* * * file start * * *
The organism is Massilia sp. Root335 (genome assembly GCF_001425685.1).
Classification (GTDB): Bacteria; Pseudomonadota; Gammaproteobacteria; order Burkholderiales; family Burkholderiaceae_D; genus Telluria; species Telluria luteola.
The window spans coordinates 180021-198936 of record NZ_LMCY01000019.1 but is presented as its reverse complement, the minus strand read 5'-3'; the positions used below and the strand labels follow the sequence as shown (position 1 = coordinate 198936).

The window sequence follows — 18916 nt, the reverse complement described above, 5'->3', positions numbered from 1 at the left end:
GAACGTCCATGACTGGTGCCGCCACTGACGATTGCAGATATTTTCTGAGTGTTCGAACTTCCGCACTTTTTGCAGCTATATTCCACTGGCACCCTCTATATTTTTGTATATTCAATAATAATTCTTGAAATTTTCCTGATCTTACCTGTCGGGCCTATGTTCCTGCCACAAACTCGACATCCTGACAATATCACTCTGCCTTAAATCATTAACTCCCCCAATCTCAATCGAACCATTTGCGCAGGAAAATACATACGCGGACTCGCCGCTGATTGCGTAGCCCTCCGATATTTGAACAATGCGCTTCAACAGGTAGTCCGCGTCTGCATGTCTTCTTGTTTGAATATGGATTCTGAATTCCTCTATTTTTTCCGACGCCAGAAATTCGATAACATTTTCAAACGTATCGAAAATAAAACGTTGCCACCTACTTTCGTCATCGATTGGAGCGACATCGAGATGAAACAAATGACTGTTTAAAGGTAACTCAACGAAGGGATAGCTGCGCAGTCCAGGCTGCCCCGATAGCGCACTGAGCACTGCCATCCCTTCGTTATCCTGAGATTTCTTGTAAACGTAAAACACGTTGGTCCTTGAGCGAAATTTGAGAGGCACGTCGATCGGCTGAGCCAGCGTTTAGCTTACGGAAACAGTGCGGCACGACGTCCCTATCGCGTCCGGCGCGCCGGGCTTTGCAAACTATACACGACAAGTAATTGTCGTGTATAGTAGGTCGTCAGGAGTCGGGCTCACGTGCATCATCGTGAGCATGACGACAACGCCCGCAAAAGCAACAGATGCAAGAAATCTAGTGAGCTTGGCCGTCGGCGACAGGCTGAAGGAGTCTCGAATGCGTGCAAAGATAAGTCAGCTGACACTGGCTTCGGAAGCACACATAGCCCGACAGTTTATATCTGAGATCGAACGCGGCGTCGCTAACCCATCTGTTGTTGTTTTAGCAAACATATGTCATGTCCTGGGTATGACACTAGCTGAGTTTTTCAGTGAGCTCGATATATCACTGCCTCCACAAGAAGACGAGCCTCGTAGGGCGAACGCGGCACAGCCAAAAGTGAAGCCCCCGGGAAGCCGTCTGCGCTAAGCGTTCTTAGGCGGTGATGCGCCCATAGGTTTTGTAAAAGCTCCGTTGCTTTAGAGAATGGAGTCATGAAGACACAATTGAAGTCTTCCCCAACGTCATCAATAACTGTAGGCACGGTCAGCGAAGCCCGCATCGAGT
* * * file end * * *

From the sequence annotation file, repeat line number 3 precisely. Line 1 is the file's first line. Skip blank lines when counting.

The window spans coordinates 180021-198936 of record NZ_LMCY01000019.1 but is presented as its reverse complement, the minus strand read 5'-3'; the positions used below and the strand labels follow the sequence as shown (position 1 = coordinate 198936).